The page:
If it felt like there were lots of officiating gaffes during this NFL season, that’s because there were. Enough to prompt Commissioner Roger Goodell to pledge that “no stone will be left unturned” to improve the way games are called.

All of the accumulated mistakes reached a tipping point, so much so that referees will be able to consult with league VP of Officiating Dean Blandino during playoff games.

Who knows what other changes could be in store moving forward? Everyone, it seems, has a theory about how the NFL can cut down on the number of times per game that players, coaches and fans throw their hands in the air and wonder how an “obvious” rule violation could be ignored. Or how the clock could keep running when it shouldn’t. Or how a team could be penalized when it did nothing wrong.

“There’s a lot of room for improvement,” Washington defensive lineman Ricky Jean Francois said. “The officials don’t seem to understand that the calls they’re making are affecting games and can affect playoff spots.”

He presented a couple changes he’d like to see:

 Give Goodell the power to fine or suspend officials who make glaring mistakes.

Switch around the crews, so they’re different from week to week, something Goodell himself has spoken about.

“I would love that. Most of these crews have been in the league longer than I’ve been alive. Break these crews apart and start mixing or mingling them. For 17 weeks, change them. In the playoffs? Change them. Don’t let them be together,” Jean Francois said. “It’s human nature. If you’ve been together forever, and one of you misses something, they might cover for each other. But if they don’t know each other, they’re not as comfortable with each other, and they won’t cover for each other.”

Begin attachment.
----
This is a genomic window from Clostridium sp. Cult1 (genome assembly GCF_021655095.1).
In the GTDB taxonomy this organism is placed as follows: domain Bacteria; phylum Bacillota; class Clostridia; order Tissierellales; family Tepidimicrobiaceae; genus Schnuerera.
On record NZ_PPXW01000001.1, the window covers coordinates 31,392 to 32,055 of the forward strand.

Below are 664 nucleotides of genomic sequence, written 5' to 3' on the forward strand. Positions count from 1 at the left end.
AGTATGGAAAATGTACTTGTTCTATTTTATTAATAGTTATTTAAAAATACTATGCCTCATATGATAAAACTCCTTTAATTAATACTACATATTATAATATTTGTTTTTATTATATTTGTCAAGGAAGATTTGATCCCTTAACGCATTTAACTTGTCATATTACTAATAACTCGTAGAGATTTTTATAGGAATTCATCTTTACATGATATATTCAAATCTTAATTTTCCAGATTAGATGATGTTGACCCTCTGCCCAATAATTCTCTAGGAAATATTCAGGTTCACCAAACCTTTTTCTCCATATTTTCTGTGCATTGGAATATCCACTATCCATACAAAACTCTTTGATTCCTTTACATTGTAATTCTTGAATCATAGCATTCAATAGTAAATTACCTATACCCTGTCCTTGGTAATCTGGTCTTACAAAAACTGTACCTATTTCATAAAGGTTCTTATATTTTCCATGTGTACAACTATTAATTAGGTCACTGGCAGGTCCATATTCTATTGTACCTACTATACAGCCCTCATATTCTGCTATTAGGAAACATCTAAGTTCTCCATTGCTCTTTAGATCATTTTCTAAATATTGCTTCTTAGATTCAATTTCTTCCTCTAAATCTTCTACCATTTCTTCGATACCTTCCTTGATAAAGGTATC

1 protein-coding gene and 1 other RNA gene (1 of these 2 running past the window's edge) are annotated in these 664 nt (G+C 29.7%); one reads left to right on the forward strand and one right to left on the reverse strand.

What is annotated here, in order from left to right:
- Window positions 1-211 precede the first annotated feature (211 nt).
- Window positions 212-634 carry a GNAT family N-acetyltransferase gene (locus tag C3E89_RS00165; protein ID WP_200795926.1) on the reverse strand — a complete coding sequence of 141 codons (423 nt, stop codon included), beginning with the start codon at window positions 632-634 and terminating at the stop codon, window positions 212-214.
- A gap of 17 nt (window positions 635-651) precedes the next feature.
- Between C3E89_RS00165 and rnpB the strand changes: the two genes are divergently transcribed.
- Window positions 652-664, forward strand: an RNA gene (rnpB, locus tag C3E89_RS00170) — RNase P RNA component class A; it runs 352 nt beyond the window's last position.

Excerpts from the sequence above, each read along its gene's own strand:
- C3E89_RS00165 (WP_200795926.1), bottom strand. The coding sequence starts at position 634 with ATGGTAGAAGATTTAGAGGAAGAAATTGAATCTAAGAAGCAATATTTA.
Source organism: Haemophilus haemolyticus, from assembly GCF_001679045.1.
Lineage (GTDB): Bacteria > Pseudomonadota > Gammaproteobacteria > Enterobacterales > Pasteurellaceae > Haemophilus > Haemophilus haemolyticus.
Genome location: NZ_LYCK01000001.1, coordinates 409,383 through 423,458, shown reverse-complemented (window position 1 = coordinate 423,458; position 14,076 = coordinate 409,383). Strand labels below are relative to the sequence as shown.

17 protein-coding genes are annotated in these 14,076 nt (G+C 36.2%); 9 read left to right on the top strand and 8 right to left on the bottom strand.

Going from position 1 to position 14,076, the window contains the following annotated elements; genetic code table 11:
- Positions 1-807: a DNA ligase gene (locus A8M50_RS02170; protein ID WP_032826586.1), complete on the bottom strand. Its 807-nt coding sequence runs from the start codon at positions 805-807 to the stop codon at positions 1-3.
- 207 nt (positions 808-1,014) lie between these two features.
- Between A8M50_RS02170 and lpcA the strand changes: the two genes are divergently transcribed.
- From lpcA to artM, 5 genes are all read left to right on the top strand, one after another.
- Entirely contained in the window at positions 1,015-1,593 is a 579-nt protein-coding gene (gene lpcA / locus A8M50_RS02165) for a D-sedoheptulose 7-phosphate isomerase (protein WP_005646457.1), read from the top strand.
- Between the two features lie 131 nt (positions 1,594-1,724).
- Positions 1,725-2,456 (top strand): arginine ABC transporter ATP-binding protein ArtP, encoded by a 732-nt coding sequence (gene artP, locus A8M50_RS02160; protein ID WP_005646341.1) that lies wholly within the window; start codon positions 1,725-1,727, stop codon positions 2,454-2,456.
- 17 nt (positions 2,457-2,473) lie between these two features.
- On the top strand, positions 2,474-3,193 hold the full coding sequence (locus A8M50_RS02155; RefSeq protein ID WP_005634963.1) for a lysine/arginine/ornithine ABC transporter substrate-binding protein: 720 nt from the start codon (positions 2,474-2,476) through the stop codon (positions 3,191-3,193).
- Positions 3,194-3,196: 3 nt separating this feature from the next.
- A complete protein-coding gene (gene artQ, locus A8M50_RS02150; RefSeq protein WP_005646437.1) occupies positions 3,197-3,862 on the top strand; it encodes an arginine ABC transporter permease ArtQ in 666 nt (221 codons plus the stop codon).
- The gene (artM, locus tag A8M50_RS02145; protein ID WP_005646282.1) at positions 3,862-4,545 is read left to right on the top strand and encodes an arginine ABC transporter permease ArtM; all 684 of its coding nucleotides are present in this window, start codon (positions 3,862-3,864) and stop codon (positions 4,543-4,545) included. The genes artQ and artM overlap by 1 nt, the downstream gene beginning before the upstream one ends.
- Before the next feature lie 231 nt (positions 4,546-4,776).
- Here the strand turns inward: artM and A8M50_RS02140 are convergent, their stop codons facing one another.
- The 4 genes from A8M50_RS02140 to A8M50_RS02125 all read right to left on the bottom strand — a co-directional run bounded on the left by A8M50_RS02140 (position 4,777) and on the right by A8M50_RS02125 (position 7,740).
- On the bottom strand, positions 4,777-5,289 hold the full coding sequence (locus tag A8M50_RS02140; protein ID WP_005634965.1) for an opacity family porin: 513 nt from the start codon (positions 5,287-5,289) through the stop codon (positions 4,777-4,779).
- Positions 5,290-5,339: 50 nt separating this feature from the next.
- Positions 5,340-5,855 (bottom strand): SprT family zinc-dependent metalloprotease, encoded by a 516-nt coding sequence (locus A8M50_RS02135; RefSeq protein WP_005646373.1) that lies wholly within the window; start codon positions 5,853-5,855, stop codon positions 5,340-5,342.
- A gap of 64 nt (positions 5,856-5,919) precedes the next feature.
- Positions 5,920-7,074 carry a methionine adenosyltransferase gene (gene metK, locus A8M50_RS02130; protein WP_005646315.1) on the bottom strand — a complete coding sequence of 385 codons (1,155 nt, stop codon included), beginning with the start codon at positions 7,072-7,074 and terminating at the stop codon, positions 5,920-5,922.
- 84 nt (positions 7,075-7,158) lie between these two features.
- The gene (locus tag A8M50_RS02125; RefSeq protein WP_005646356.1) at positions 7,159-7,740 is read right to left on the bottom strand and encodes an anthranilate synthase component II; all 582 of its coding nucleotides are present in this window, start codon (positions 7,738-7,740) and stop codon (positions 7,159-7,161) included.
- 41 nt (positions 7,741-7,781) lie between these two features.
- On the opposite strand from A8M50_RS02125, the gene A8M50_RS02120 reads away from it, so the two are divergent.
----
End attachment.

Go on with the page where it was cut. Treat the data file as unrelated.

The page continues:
In an essay for Sports Illustrated’s Monday Morning Quarterback, Seattle Seahawks cornerback Richard Sherman offered four suggestions of his own:

Simplify the rulebook;

Add an eighth official;

Change the officials’ positions on the field;

Improve player-official communication.

The quality of officiating can be in the eye of the beholder, of course.

“What I think is a bad call is probably because the call is on us,” Washington Pro Bowl left tackle Trent Williams said with a knowing laugh. “And what I think is a good call is probably because the call is on (an opponent). It’s extremely tough on those guys. The game moves extremely fast.”

Still, coaches and players alike have not been shy this season about expressing disbelief at certain calls – or non-calls.

Among the most memorable was the failure to notice a Seattle player illegally batting a football out of the end zone on purpose in a victory over Detroit.

And the valuable seconds frittered away by the clock operator during a game between Pittsburgh and San Diego.

How about no ejection of Giants receiver Odell Beckham Jr., despite his helmet-to-helmet launch at Carolina cornerback Josh Norman, part of a trio of personal fouls?

On the other hand, as pointed out by Mike Pereira, Blandino’s predecessor as head of NFL officiating and now a Fox analyst, we might think there are more miscues because we hear about all of them.

“Social media has made it so much more difficult right now, because everyone is tracking everything,” Pereira said. “All one person needs to do is see it and put it on social media and then the world finds out about it.”